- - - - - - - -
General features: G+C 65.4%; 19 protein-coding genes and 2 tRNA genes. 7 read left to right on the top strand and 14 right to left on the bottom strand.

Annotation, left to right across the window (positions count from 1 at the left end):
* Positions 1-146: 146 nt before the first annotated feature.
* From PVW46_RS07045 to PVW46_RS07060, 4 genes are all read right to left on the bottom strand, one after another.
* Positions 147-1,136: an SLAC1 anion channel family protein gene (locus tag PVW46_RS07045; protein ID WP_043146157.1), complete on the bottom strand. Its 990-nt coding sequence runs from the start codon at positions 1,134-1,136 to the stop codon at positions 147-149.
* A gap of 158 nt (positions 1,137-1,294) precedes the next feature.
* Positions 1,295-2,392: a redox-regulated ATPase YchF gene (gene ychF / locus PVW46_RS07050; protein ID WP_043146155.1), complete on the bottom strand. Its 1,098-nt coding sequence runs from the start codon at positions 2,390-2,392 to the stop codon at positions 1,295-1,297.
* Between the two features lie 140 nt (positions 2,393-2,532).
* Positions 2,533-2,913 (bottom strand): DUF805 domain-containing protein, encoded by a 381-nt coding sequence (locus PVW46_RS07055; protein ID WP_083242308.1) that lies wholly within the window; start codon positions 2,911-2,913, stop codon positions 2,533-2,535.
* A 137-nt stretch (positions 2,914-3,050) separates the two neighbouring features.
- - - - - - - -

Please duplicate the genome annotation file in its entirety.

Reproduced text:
General features: G+C 65.4%; 19 protein-coding genes and 2 tRNA genes. 7 read left to right on the top strand and 14 right to left on the bottom strand.

Annotation, left to right across the window (positions count from 1 at the left end):
* Positions 1-146: 146 nt before the first annotated feature.
* From PVW46_RS07045 to PVW46_RS07060, 4 genes are all read right to left on the bottom strand, one after another.
* Positions 147-1,136: an SLAC1 anion channel family protein gene (locus tag PVW46_RS07045; protein ID WP_043146157.1), complete on the bottom strand. Its 990-nt coding sequence runs from the start codon at positions 1,134-1,136 to the stop codon at positions 147-149.
* A gap of 158 nt (positions 1,137-1,294) precedes the next feature.
* Positions 1,295-2,392: a redox-regulated ATPase YchF gene (gene ychF / locus PVW46_RS07050; protein ID WP_043146155.1), complete on the bottom strand. Its 1,098-nt coding sequence runs from the start codon at positions 2,390-2,392 to the stop codon at positions 1,295-1,297.
* Between the two features lie 140 nt (positions 2,393-2,532).
* Positions 2,533-2,913 (bottom strand): DUF805 domain-containing protein, encoded by a 381-nt coding sequence (locus PVW46_RS07055; protein ID WP_083242308.1) that lies wholly within the window; start codon positions 2,911-2,913, stop codon positions 2,533-2,535.
* A 137-nt stretch (positions 2,914-3,050) separates the two neighbouring features.